Washington, D.C., January 13, 2014 – The Obama administration could avoid a patch of trouble this icy season by naming Cheryl LaFleur, acting chairman of the Federal Energy Regulatory Commission, as the permanent chairman.
At the same time, the administration should soon name another Democrat with industry credentials as the third member of its political party to the five-member body, as the law establishes. How about Scott Hempling?
Under the rules of the road, FERC consists of five commissioners, each serving five-year terms, with a majority from the party of the sitting president, who also gets to name the chairman. Jon Wellinghoff, with ties to Senate Majority Leader Harry Reid (D-Nev.), got appointed to FERC in 2006 by George W. Bush. Wellinghoff was Nevada’s consumer advocate and a prominent Democrat. When the Obama administration came into power in 2009, the White House deferred to Reid (D-Nev.), who advised the administration to promote the strong-willed Wellinghoff to the chairmanship.
Wellinghoff, 64, has now left FERC for private law practice. Before his departure, the White House nominated Colorado’s Ron Binz, a former consumer advocate and utility regulatory, to replace Wellinghoff both as a FERC commissioner and chairman. Naming a novice to be the chairman was a bit of a reach. Sources in Washington have suggested that the White House again deferred to Reid; his acolyte, Wellinghoff, suggested Binz to the majority leader as a replacement, because the two had worked together as Western state consumer advocates.
The Binz nomination blew up leaving splattered political egg on the face of the administration, as chronicled in these pages.
For reasons unknown, Reid didn’t want to see either FERC commissioner and former Iowa state regulator John Norris, a steady Democrat, or LaFleur, a former National Grid executive and sitting FERC member and another Democrat, in the top spot.
When the Binz nomination crashed, the White House, without any other easy option, picked LaFleur, 58, the senior Democrat on the panel, to be the acting chair. She became chair by default.
The administration should now remove the “acting” designation and name LaFleur to head of the body. She’s qualified, very experienced in transmission issues, has good relations with the FERC staff and other commissioners. So far, she’s demonstrated a habit of communicating (within the arcane rules of federal regulation agenies) with the other commission members – including the two formidable Republicans, Phil Moeller and Tony Clark—on her approaches to FERC activities.
Most recently, LaFleur has worked out a compromise with the Commodity Futures Trading Commission over who gets to regulate energy trading. The deal seems to be a reasonable solution to a classic Washington turf fight.
Bumping LaFleur up to the permanent chair of the commission would avoid a needless confirmation fight with Senate Republicans. She has already been confirmed once and has done nothing to raise the ire of the GOP members of the Senate Energy and Natural Resources Committee. Then the administration would be free to nominate another Democrat (or independent) to the vacant seat, without raising the question of whether an untested nominee would run the panel.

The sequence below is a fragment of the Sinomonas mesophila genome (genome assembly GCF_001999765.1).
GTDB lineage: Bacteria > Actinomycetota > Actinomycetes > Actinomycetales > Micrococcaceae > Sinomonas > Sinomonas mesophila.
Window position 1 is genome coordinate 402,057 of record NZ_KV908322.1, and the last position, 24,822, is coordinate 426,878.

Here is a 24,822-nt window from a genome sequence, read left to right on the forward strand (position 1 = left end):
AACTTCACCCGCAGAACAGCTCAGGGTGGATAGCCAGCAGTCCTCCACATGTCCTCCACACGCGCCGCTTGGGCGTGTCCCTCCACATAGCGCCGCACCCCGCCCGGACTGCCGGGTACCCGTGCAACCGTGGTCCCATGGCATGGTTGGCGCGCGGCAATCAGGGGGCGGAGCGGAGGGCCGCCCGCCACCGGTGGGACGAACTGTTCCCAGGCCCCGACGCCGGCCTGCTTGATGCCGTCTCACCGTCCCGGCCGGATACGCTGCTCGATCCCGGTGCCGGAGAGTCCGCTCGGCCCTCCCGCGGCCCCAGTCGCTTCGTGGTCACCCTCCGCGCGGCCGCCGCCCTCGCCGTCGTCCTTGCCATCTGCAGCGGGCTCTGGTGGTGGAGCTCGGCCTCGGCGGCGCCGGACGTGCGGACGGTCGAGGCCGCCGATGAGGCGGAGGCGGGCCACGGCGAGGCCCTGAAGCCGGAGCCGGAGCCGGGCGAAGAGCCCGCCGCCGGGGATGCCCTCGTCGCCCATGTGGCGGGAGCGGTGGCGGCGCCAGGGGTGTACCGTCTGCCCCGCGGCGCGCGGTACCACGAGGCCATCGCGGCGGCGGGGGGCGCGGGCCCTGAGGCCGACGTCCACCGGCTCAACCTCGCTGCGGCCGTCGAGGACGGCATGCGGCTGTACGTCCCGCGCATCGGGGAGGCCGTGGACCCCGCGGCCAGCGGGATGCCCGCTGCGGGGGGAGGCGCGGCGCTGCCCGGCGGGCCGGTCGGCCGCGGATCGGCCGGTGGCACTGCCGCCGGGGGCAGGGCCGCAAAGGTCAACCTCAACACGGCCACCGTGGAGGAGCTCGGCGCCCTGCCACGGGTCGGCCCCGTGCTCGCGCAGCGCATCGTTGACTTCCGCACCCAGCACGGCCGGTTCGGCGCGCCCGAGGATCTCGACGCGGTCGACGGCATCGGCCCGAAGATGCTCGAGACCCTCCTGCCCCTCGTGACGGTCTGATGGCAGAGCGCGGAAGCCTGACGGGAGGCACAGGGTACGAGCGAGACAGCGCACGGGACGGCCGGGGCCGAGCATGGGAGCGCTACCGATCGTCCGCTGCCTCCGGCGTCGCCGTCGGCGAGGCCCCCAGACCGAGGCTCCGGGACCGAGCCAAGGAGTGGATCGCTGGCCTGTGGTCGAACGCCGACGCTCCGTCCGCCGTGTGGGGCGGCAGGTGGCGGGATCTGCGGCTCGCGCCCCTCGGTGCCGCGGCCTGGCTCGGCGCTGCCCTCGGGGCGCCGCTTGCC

This approach would allow the administration to name someone who might be a bit controversial, given that the new member of the commission would not be in control of the agenda. That was part of the problem with the Binz nomination, as he would have become the agency head as well as a new commissioner.
Do I have a name?
As I already said, I do. This is entirely without any orchestration or discussion with my preferred nominee for the FERC vacancy. If I were advising the White House (and, believe me, I’m not, and I doubt anyone there has ever heard of me or could spell my name correctly), I’d nominate veteran Washington utility lawyer Scott Hempling.
Hempling has a long and distinguished record in regulatory policy. He is one of the seminal thinkers about what utility regulation should be. He’s never been a state regulator (maybe a positive), but has advised many state regulators of both parties. He’s an experienced attorney who has practice regulatory law in multiple venues, and was the head of the National Regulatory Research Institute.
I have not discussed this with Hempling, whom I have known for many years. My advocacy of his candidacy is completely independent of any organized campaign and I’m not aware of any such endeavor. Hempling would be a great choice for a vacant seat at FERC. But only if the Obama administration made Cheryl LaFleur’s “acting” status permanent. Attempting to put Hempling into the FERC chairmanship would set off another contretemps reminiscent of the Binz brouhaha. Not a smart move.